How bad is pot for your brain? The jury's still out on how it affects folks who take their first toke during adulthood. But a study recently published in the journal Developmental Cognitive Neuroscience suggests that lighting up prior to age 16 could handicap the growth of a key neural region involved in decision-making and self-control.
Researchers from the University of Texas at Dallas's Center for Brain Health scanned the heads of 42 heavy marijuana users aged 21 to 50 in an MRI machine. Twenty-two of those people said they'd first smoked pot prior to age 16. The rest, after age 19.
Pre-teen pot take-up was linked with fewer key markers of normal development in early adopters' brains. Specifically, in the prefrontal cortex—the seat of our willpower, focus, and planning skills. Yuh-oh.
All right, so smoking pot isn't the best idea for the average adolescent brain. But it happens, and if that's the case, there are ways you can reverse its adverse effects on development. You can still boost your mental power even if you smoked your way to a slight disadvantage. Here's how:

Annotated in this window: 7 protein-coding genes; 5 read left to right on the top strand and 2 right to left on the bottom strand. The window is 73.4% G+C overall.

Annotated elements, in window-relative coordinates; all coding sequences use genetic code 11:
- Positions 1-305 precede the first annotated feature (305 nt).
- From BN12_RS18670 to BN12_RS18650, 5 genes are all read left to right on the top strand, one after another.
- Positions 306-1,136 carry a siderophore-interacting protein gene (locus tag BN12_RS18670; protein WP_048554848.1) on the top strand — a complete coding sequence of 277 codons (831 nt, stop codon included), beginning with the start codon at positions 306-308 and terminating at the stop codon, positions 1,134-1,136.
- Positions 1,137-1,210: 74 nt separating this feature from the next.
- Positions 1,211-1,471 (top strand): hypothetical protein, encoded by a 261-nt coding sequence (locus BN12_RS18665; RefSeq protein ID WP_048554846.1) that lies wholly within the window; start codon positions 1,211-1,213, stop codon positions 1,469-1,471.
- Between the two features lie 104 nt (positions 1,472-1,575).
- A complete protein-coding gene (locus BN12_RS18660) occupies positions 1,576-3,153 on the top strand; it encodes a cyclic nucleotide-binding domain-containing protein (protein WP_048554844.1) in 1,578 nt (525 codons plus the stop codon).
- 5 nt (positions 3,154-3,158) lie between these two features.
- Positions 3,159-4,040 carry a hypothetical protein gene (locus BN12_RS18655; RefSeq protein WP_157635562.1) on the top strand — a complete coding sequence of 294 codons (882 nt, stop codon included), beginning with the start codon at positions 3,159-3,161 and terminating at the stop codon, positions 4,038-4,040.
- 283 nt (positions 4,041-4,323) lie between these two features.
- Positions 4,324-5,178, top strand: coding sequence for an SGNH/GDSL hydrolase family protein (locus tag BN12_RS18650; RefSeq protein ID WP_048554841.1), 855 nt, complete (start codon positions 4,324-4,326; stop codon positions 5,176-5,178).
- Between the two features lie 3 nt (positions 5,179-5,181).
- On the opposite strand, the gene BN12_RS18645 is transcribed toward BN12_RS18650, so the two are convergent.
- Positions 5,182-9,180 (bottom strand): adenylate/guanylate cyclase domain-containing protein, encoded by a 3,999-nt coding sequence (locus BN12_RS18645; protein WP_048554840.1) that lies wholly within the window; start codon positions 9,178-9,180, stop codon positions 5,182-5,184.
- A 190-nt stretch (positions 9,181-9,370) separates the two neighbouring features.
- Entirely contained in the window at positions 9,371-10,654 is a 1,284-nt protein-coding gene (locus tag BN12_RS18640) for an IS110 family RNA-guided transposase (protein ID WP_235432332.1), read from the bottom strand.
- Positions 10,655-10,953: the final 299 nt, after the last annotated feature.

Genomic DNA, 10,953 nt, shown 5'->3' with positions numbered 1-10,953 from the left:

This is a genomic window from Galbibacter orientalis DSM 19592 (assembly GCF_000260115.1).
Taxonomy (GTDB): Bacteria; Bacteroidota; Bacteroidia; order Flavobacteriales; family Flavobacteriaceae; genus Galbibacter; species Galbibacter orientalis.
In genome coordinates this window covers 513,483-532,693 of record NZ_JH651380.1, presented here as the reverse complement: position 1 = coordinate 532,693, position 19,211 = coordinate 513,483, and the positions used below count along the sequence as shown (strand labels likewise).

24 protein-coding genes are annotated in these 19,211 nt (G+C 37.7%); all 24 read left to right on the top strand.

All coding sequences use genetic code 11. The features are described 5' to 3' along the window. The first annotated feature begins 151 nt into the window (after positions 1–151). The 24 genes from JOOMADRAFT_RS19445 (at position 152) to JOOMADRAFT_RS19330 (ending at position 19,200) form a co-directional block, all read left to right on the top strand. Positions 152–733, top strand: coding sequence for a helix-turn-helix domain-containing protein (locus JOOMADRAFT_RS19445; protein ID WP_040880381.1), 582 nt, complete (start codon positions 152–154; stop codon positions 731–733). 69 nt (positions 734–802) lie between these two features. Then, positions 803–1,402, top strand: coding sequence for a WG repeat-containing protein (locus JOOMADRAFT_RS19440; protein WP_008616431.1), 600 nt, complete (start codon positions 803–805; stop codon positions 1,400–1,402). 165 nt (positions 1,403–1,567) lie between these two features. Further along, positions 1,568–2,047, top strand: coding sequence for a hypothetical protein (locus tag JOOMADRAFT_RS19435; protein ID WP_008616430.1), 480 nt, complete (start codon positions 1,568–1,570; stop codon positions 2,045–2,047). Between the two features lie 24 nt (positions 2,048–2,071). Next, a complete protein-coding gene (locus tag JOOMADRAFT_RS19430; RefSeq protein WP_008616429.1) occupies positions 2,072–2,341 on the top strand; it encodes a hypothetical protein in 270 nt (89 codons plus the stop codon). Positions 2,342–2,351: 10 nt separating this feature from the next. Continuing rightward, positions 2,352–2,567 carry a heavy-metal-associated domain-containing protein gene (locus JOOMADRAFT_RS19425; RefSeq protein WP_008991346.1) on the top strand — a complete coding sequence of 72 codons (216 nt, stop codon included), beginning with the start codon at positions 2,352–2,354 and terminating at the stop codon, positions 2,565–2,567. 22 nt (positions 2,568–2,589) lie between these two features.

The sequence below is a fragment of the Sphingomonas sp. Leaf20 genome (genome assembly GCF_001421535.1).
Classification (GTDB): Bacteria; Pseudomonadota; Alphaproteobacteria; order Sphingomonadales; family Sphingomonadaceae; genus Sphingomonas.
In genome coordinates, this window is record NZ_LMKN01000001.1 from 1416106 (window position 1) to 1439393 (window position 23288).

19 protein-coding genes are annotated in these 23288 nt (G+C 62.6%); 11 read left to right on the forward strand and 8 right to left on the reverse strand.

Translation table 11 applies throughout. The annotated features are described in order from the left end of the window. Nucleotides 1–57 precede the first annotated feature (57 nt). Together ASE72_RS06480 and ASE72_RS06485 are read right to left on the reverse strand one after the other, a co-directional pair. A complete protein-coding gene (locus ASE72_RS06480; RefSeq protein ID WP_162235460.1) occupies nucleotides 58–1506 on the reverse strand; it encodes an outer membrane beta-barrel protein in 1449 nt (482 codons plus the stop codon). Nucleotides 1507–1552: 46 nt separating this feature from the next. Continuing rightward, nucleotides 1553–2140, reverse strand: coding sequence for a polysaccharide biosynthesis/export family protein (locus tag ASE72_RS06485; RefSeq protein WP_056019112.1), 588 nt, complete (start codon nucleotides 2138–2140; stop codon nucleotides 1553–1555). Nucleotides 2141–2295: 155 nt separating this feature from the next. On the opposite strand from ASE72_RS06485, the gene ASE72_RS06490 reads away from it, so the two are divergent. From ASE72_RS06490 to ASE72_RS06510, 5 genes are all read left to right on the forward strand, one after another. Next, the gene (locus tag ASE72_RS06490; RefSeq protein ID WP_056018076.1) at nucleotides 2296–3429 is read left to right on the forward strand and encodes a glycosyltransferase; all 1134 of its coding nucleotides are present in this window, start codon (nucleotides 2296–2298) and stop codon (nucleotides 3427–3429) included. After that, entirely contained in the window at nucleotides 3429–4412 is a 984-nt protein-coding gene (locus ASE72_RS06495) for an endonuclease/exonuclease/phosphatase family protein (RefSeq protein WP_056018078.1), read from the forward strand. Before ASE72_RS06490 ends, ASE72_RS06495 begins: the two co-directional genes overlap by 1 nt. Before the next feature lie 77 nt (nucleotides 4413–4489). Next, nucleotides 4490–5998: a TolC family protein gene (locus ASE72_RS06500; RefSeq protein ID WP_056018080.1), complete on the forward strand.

1. Get centered. Meditation can improve self-control. Give yourself a week to try it and you'll likely see benefits. One study found that 20 minutes a day of a technique called Integrative Body-Mind Training (read more about that here) were able to rein in impulses (and lower anxiety) in just five days.
2. Get moving. Exercise—especially aerobic activities like brisk walking, jogging, and sppining class—helps direct blood flow to our brain's decision-making centers (key when it comes to keeping our self-control on high). Regular physical activity also improves focus, long- and short-term memory, and planning abilities—regardless of how old you are.
3. Eat enough. Hanger sets you up for some serious self-control failures, so avoid running on empty—especially when it comes to breakfast! Studies confirm that the first meal of the day is key to curbing our impulsivity later on. Not to mention a host of other favorable health benefits, from more regular menstrual cycles to a lower risk of obesity.
4. Tweak your environment. Do you know that you'll be more likely to drink too much, overeat, or make a regrettable decision during a night out with friends? A few ways to prevent a self-control failure from getting the better of you is to modify what you have immediate access to.
Keep alcohol and foods that make you feel worse after eating them out of your home, or keep them WAY HIGH on a shelf so grabbing them on autopilot isn't so easy. Keep healthier items on hand—fruits, veggies, hummus, you name it—and you're much more likely to put them in your mouth first.
Also? Avoid people who shame you for just being yourself. Studies show stigma depletes our self-control and makes us act out—often, by overeating, drinking too much, and even smoking more than we'd planned on.
This article originally appeared on Cosmopolitan.com. Minor edits have been made by the Cosmo.ph editors.